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    Reference: Note from (I1995055 - IBMMAIL) attached below

Hello everyone,

     Sorry for the re-posting of the attachments, but I wanted to ask for some
clarification (mostly for my own benefit).  I have absolutely no experience
with the types of chemicals used to develop photographs, but the dialogue in
the attached seems to indicate that they are somewhat hazardous (i.e. something
we don't want circulating in our water supply).  If this is true, then
wouldn't the act of mixing the solutions together and flushing them to the
sewer system simply shift the inherent pollution from one place to another
(i.e. from the home developer to the sewage system, possibly even the ground-
water, and ultimately to the sewage treatment plant)?  The hazardous chemicals
and resultant pollution will still need to "cleaned-up" a some later stage, and
so this approach does not seem consistent with the philosophy of Pollution
*Prevention* as I understand it.  If someone could please clarify this point,
I'd greatly appreciate it.  Thanks for your help.

Eric Masanet
Research Assistant - Manufacturing Group
Northwestern University
Evanston, IL

Design Engineer
Caterpillar Inc.
Aurora, IL
-------------------------------- ATTACHED NOTE --------------------------------

From: Santala@aol.com
Date: Tue, 7 Jan 1997 12:25:38 -0500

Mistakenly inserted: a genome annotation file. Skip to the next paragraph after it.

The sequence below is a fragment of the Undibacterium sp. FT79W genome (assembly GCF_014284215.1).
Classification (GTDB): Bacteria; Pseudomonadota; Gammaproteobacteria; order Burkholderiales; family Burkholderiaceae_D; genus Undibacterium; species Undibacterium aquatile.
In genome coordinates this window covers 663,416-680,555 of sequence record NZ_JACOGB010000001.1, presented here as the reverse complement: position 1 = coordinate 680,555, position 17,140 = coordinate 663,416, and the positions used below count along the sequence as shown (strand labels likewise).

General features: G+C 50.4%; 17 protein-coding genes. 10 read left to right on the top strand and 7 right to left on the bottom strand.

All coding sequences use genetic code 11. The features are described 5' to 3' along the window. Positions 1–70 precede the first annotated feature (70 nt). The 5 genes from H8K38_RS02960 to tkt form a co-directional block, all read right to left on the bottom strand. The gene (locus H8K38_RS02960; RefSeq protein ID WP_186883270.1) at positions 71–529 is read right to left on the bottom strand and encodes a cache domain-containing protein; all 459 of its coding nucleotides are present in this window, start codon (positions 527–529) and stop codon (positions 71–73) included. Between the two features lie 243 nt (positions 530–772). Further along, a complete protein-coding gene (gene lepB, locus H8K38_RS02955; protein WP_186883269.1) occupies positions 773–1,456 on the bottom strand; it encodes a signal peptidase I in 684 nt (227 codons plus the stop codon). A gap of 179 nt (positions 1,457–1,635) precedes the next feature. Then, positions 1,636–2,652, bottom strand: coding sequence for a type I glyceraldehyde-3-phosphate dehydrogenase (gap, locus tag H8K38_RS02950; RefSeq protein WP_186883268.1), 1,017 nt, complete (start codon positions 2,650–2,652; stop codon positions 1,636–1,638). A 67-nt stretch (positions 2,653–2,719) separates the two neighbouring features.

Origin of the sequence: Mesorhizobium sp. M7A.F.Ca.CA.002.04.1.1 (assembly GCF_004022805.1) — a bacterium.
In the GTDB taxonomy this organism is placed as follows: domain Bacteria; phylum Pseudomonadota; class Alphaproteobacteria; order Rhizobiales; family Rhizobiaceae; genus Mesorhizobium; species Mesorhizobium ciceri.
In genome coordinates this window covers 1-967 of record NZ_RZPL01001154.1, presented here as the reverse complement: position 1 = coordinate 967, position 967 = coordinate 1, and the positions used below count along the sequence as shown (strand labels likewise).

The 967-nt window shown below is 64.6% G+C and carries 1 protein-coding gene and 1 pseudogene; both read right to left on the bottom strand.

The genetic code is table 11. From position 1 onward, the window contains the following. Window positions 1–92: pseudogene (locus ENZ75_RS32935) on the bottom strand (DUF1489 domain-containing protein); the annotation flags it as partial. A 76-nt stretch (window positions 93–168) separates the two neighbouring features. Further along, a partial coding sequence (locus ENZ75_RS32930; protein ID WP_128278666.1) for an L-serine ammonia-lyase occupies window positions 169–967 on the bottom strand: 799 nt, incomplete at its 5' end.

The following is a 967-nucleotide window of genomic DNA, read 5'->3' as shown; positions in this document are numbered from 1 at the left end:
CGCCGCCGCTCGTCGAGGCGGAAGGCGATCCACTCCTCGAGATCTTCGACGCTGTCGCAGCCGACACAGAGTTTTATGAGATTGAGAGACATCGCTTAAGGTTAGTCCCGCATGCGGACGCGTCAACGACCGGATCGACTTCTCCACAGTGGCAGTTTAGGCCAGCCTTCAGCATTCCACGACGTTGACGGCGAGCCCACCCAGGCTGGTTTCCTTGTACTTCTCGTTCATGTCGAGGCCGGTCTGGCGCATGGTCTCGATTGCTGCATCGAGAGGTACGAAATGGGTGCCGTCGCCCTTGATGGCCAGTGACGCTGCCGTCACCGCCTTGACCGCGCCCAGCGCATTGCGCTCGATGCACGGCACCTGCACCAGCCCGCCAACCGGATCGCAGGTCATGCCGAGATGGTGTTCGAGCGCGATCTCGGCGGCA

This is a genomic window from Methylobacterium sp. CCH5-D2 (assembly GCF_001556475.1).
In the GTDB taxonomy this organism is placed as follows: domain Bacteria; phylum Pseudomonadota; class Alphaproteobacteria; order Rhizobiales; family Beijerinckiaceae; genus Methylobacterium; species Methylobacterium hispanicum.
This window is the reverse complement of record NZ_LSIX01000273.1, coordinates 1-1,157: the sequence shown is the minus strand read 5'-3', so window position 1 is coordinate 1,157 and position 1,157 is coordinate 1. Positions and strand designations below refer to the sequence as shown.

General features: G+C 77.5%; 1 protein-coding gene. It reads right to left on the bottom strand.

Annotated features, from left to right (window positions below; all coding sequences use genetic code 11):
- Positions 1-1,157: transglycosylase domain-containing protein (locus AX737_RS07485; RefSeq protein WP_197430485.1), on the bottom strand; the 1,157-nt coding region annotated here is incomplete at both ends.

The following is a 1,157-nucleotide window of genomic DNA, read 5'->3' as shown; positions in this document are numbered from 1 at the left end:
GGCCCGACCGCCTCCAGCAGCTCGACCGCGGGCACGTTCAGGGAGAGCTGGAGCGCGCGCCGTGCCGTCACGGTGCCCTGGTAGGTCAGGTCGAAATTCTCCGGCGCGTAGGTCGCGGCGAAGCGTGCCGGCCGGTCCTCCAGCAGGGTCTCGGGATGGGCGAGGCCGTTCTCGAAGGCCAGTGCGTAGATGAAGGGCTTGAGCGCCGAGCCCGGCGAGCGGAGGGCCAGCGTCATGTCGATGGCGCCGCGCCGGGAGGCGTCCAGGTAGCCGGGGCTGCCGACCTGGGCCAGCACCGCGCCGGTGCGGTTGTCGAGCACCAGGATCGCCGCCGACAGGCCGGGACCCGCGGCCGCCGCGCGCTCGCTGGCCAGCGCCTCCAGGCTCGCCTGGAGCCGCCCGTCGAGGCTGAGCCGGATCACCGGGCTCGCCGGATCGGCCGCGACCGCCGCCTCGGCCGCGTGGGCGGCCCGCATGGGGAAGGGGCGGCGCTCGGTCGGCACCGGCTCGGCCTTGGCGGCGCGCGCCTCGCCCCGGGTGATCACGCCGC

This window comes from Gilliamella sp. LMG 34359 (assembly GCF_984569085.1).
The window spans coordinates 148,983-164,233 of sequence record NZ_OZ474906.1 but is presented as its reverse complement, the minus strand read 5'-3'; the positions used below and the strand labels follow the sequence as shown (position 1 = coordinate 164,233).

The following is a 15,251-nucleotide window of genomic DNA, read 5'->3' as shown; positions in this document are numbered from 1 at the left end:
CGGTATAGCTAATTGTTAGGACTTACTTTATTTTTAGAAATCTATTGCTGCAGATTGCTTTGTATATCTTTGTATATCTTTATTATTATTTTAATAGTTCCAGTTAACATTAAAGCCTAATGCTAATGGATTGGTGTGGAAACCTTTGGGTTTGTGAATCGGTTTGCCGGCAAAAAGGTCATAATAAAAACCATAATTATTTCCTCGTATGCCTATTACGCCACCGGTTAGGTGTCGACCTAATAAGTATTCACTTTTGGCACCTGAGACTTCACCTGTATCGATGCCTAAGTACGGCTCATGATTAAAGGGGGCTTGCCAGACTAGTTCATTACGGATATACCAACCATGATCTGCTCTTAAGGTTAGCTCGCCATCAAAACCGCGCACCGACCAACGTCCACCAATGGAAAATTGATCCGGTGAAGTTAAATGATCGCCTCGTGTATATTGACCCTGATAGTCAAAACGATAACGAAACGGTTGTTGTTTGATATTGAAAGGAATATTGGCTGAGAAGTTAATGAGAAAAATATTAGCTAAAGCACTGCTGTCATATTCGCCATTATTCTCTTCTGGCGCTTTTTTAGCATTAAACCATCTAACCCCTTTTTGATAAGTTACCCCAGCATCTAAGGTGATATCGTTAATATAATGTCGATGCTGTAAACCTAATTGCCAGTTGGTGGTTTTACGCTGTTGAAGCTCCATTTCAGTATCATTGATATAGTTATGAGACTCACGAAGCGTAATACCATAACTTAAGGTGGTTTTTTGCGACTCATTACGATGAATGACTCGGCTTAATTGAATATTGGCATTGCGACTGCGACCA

To: p2tech@great-lakes.net
Subject: Re: No Subject

In a message dated 97-01-07 09:19:16 EST, you write:

>>Does anyone have any P2 ideas or contacts for a resident here who wants to
>>add a dark room to his home? He's on a septic system.

>>I have quite a bit of info for larger photo processors, but many of the P2
>>treatment options (i.e., water recirculation and silver recovery) are
>>infeasible for his scale. Aside from silver (and perhaps hydroquinone?),
>>other typical photo chemicals should he be concerned with for a septic

>From: Chris Rust <crust@ioa.com>
>To: p2tech@great-lakes.net

>Subject: Re: Small photo developer
>I've operated a black & white darkroom in my home, which is serviced by a
>septic system, for nine years without any problems. I got the MSDS's for
>all commonly used chemicals from Kodak and there weren't any that couldn't
>be "flushed to the sewer with adequate rinse water". Good practice is to
>mix spent developer, stop bath, and fixer before discharging in order to
>neutralize the acidic and alkaline components. About the only thing I might
>worry about if I was also drinking from a nearby well is the use of
>selenium toner.
>* * * * * * * * * * * * * * * * * * * * * * * *
>Chris Rust, Waste Reduction Consultant
>310 Upper Laurel Dr., Hendersonville, NC 28739


ALLWAYS check with local authorities before making the decision. What's
legal/acceptable in one area may not be in another. Specifically, there may
be local problems/concerns that would prohibit the 'normal' mode of doing
things. (i.e., If there is a local problem with Se or Ag in groundwater, the
County may have regs prohibiting discharge to septic systems-at ANY

In my area, the County's Dept. of Environmental Health Services would handle
this type of thing. Probably the same for you, but could also be under the
Fire dept., and/or HAZMAT Programs division.

...just a thought.

Scott S. Santala, R.E.A.
Mesa Associates
Environmental Services
PO Box 1163
Nipomo, CA 93444
(805) 929-5565

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